Saturday, January 26, 2008

Heroic Age of Exploration

Today is the 167th anniversary of the first sighting of Mount Erebus.

Mt. Erebus is the volcano located on Ross Island (where McMurdo is located). It is the southermost active volcano in the world! It was named after the Erebus, one of the ships sailed by early explorers to Antarctica, who first saw the volcano on January 27, 1841.
During the 1800's, polar exploration was in full tilt. Many of the places and features on Antarctica are named after early explorers or their ships. For example, McMurdo is named after Lt. McMurdo, who sailed under James Ross on the Erebus and Terror when this area of Antarctica (now called Ross Island) was discovered. This period of time is referred to as the Heroic Age of Exploration. It was a time when polar exploration was just beginning to grow popular, and many men and ships set out to learn about both the Arctic and Antarctic. They were often in search of new shipping routes and mapping that would make their country more money, as well as in the search of more knowledge about science and geography.[Photo credit: Wikipedia]

Polar exploration was, in many ways, very similar in the 1800's as it is today. Both these early explorers and modern scientists travel on military vessels to reach Antarctica. The early explorers traveled from northern Europe on Naval ships. England, especially, had greatly built up its Navy to defeat other European countries in wars at sea. By the mid-1800's, when England had won the battles, the Navy was huge and powerful with nothing to do. So most early explorers traveled to the Arctic and Antarctic on military vessels, manned by the Navy. Today, we still travel to Antarctica with the military. The US Air Force flies us from New Zealand to McMurdo, and our supplies are brought by the Navy. This year, the Naval battallion bringing our supplies are from Williamsburg, VA near my hometown!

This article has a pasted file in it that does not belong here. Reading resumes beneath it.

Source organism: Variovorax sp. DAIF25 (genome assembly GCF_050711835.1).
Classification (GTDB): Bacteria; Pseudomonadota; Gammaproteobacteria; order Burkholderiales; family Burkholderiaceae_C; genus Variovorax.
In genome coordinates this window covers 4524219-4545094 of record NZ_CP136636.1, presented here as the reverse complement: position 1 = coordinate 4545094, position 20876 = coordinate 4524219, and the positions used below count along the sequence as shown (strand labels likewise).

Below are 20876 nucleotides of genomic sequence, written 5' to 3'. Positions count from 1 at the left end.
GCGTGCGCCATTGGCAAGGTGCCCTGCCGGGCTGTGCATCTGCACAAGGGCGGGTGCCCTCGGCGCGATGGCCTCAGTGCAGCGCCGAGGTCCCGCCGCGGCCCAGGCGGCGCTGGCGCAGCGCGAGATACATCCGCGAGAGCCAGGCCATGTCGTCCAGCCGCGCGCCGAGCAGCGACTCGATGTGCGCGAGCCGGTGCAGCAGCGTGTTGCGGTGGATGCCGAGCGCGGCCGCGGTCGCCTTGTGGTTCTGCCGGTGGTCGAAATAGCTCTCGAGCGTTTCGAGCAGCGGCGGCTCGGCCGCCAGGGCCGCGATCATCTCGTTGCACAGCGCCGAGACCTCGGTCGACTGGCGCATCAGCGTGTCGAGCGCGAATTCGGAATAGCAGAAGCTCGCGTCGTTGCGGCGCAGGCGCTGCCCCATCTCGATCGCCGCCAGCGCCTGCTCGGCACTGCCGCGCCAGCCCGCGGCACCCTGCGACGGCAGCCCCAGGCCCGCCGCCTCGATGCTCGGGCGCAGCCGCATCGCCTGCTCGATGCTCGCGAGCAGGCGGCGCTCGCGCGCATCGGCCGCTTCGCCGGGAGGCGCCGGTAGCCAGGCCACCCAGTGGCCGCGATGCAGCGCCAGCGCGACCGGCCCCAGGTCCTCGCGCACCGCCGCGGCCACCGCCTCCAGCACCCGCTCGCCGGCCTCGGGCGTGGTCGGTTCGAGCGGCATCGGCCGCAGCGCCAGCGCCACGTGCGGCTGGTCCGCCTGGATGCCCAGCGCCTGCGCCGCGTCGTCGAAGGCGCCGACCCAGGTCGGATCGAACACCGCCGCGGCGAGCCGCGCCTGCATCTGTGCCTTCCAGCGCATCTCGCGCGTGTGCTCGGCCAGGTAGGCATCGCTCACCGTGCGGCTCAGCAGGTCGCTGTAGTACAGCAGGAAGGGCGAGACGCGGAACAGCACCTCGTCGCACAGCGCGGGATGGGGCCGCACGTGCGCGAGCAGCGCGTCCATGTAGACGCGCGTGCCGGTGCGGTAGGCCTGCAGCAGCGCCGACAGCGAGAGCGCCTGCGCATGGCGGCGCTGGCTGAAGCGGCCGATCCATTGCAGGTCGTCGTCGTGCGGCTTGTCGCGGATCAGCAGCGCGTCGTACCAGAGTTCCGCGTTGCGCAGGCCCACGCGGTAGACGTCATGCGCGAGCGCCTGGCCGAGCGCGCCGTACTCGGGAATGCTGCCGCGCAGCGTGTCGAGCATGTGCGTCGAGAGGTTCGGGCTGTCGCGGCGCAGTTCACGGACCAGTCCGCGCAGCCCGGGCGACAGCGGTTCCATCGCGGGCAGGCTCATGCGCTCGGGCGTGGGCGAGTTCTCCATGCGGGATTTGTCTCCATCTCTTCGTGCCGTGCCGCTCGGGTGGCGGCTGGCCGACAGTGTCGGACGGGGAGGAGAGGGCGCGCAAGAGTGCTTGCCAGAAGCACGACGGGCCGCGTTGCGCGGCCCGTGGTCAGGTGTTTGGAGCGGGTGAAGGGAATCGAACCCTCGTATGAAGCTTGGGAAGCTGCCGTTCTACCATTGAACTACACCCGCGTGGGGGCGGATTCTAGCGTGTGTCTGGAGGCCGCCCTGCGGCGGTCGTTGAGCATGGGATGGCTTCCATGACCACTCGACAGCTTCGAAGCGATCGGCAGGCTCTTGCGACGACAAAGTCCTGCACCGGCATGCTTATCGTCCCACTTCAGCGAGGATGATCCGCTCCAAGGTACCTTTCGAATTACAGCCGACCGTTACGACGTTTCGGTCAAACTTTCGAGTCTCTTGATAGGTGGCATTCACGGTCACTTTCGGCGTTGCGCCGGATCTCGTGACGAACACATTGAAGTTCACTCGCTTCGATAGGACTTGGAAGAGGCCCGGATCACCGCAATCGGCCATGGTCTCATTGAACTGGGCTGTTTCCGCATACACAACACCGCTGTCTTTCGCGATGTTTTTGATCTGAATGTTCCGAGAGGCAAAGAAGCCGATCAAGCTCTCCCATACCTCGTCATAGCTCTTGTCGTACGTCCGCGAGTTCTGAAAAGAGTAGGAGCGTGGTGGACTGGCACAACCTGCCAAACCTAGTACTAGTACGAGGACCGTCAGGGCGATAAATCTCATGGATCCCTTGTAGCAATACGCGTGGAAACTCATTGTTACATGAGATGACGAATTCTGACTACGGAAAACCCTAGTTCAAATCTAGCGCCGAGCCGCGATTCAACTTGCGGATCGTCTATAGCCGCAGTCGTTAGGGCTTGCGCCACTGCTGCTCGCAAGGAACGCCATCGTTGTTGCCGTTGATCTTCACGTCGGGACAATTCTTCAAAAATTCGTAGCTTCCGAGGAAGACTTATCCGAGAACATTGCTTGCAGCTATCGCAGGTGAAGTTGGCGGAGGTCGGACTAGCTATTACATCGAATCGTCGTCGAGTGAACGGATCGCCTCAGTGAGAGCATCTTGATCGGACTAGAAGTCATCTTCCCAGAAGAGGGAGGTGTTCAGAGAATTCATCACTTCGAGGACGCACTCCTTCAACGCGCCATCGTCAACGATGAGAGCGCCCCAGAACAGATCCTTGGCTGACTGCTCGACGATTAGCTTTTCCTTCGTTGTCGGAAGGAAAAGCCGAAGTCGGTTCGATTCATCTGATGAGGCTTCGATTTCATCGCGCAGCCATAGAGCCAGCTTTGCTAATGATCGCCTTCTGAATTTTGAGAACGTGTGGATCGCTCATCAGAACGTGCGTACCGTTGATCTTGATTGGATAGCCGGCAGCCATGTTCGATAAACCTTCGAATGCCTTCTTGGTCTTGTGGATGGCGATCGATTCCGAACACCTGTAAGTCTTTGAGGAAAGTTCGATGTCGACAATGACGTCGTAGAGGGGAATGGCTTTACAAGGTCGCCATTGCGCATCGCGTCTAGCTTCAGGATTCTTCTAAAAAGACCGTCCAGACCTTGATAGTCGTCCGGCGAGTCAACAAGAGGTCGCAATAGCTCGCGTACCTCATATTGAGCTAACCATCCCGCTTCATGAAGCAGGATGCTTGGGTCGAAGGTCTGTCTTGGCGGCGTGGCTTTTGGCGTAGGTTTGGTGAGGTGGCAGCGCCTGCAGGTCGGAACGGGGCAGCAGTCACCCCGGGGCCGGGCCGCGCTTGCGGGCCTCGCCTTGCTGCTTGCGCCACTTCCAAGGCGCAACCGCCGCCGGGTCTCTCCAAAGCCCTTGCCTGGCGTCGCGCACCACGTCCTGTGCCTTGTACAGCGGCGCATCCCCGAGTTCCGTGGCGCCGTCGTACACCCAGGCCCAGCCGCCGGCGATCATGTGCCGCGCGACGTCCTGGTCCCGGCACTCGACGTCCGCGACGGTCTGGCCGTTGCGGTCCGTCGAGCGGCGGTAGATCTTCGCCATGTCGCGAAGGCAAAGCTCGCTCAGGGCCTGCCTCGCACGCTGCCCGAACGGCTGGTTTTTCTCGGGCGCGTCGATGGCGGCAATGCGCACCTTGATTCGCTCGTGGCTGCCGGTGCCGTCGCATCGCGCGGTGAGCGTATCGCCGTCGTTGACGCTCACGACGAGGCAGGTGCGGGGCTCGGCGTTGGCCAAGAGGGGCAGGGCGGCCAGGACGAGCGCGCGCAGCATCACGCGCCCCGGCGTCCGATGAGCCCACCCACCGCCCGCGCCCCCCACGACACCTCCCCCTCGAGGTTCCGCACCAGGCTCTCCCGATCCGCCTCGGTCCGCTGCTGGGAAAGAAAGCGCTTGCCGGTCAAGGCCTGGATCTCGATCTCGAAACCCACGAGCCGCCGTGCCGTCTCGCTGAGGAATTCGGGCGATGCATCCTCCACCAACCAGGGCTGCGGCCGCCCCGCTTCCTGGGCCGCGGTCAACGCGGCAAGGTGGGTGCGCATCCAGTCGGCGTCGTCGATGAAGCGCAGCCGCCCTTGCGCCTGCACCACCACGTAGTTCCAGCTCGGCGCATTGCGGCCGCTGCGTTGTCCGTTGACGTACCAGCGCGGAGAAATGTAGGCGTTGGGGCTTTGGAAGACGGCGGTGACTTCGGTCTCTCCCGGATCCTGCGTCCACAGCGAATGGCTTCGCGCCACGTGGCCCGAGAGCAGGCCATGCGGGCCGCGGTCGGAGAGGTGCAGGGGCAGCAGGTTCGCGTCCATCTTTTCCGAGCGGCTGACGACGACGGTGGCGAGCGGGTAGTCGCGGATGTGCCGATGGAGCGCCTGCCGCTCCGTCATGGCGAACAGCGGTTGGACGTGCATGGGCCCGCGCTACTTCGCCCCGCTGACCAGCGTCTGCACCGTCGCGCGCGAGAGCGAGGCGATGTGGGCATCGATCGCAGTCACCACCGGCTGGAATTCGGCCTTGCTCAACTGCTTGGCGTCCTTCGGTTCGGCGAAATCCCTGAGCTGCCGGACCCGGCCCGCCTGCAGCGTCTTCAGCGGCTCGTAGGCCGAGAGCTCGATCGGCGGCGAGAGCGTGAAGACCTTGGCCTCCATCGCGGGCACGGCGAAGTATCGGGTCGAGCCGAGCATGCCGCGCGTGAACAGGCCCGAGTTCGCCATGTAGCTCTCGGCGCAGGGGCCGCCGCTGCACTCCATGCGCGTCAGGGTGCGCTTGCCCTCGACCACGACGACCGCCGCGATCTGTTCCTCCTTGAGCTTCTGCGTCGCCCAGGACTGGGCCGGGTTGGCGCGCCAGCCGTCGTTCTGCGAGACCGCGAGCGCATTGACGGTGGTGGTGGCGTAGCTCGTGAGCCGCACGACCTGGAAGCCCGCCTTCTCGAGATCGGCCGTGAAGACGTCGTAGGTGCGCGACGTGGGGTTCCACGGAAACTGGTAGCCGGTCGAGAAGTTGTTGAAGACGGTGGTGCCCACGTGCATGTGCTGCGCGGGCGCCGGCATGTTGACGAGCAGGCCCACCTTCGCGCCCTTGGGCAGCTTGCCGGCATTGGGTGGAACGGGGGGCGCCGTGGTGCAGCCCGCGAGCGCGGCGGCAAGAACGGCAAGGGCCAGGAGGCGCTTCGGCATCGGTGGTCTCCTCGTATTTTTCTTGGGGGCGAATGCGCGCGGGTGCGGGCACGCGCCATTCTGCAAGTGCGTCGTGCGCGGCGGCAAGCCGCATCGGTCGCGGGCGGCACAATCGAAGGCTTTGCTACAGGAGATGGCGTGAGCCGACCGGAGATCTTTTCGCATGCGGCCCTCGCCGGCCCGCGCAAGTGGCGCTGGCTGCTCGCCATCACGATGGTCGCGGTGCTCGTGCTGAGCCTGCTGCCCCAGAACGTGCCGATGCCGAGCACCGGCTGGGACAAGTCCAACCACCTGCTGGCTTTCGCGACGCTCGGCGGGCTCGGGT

Luckily for us, travel has become faster and much safer. Scientists are able to come down for short periods of time, lasting just a month to a year or more. In the 1800's, sailors signed on to polar expeditions that were several years long, and they were never exactly sure when they'd return. Today, we also have GPS's, radar, and satellite, and we know how to avoid bad weather! During early polar expeditions, sailors would sometimes become shipwrecked, and be marooned in the Arctic for years! Sometimes the ships would get stuck when the sea froze in winter, and have to live on the ship for a year before it melted again the following summer, allowing them to continue their journey.

Staying warm has also changed a great deal. Today we wear synthetic materials designed by engineers. In this picture at Canada Glacier, I'm wearing "bunny boots" (clunky white boots with extra air pockets to keep my feet warm), fleece long underwear, Goretex wind pants, goose down parka with fur-lined hood, fleece neck gaitor, and UV-protective sunglasses.Early explorers did not have this technology. They wore a lot of heavy animal skins, worn loosely to prevent sweating. Frostbite was much more of a problem with early exploration than it is now![photo credit: solarnavigator]